When writing The Reckoned, I was brand new to putting my ideas into words. I fumbled over every single word that went down obsessively. Each word had to improve the sentence. Each sentence had to improve the paragraph. Each paragraph had to improve the page . . .you get the idea. There is a lot to be said about the quest for perfection, not the least of which is Mark Dansky’s quote, “Look to the next world for perfection, look to this one for its opposite.” Basically, don’t expect perfection on this.
I spent so much time trying to get chapter one perfect, that chapter two was pushed off for weeks, for months. Not to mention chapter three, four, or five. I had been working on The Reckoned for a very long time, think years, and I wasn’t very close to being finished. As I was finishing chapter five, I reread, and changed numerous things about chapters one through four that needed to be worked through . . .again. I had two realizations at that point. One, I am never . . .ever going to be completely happy with it. I will always find things that I can change. This line of dialogue doesn’t work, that wouldn’t be how I would react if I was Layten. It could drive me mad, and it did for quite some time. And Two, If I could do this after chapter five, why not at the end of the book? Just do it once.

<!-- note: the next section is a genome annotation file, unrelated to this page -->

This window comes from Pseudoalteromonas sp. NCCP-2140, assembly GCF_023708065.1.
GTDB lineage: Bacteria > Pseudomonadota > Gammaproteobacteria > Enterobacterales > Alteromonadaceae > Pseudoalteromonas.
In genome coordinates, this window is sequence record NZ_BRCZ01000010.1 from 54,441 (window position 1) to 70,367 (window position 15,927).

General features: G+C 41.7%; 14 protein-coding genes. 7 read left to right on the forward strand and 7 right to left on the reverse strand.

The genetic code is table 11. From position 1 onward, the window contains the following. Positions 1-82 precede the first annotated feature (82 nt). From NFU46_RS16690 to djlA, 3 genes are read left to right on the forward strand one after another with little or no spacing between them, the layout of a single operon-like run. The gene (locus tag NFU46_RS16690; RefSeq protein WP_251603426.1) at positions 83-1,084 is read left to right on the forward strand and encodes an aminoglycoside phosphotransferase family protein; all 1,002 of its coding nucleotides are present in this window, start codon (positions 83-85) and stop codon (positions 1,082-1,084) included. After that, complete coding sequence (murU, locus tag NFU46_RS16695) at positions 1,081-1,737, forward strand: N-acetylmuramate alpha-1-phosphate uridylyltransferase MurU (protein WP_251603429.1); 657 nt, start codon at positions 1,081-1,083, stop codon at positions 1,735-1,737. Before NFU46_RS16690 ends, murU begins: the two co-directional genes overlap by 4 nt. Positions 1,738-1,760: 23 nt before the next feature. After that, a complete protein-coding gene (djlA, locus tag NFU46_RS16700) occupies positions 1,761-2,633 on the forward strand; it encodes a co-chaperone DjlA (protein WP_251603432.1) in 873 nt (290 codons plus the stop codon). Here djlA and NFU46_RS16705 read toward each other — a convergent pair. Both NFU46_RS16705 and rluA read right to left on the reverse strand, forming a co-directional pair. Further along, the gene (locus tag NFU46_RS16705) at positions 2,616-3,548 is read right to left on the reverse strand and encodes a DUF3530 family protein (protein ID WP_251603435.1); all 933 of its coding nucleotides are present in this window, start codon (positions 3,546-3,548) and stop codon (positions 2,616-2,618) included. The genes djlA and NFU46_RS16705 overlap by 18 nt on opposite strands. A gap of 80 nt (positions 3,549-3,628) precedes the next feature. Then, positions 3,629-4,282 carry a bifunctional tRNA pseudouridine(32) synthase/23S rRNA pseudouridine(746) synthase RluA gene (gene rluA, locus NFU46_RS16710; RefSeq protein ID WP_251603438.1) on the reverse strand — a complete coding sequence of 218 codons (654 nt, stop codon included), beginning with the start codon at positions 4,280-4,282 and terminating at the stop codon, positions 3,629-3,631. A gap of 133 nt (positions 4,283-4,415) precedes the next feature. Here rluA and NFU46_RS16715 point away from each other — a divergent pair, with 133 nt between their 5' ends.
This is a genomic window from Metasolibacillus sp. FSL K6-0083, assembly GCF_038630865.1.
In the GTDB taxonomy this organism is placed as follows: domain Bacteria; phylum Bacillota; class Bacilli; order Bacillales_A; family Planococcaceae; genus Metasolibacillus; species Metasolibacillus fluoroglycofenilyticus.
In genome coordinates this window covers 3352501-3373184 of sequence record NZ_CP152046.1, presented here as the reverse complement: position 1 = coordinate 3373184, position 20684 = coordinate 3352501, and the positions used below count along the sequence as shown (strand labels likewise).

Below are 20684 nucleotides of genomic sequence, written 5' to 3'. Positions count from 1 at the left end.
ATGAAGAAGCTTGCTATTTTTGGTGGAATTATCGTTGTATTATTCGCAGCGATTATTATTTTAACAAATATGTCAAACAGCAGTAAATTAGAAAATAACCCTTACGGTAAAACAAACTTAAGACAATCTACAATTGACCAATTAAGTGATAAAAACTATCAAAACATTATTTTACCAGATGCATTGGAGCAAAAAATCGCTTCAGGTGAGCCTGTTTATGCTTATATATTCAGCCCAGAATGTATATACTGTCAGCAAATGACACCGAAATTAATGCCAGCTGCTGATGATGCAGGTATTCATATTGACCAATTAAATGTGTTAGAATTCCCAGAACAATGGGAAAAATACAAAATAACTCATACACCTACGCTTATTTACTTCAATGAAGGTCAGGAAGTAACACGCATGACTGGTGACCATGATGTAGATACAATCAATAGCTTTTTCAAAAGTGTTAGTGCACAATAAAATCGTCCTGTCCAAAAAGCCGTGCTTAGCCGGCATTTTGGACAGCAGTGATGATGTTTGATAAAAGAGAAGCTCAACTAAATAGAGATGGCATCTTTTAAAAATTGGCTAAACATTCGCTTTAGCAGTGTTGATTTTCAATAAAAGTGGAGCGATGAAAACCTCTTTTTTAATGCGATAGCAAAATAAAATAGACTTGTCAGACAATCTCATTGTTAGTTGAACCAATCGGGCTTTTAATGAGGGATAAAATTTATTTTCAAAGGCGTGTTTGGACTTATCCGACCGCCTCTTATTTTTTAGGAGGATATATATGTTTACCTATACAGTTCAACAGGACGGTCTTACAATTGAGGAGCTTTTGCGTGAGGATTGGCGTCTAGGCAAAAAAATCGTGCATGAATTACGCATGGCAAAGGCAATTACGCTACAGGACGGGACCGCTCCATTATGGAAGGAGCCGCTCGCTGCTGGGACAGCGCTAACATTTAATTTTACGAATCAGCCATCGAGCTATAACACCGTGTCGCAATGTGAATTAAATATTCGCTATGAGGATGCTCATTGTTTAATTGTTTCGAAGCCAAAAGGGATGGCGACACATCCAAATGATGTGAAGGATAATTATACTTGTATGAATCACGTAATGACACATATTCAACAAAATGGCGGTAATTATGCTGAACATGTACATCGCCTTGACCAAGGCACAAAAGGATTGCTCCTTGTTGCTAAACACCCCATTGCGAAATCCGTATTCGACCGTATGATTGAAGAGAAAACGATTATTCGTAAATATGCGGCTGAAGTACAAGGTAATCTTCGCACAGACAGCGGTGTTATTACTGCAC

With that in mind, I wrote forty more, albeit dreadful, chapters. Once I had them finished, I went back and edited and rewrote, then again, and again. I had figured out the hard way that you never polish a table until it is put together. I was trying to complete every process with every chapter individually. Obviously, it didn’t work. It is a hard lesson to learn, and I could have written the sequel twice over by now. Mistakes will happen, you will either catch them in rewrites, or someone else will catch them for you when they read it (trust me). While you are pulling your hair out obsessing over every little detail, just remember . . .
Just get it down, don’t get it right.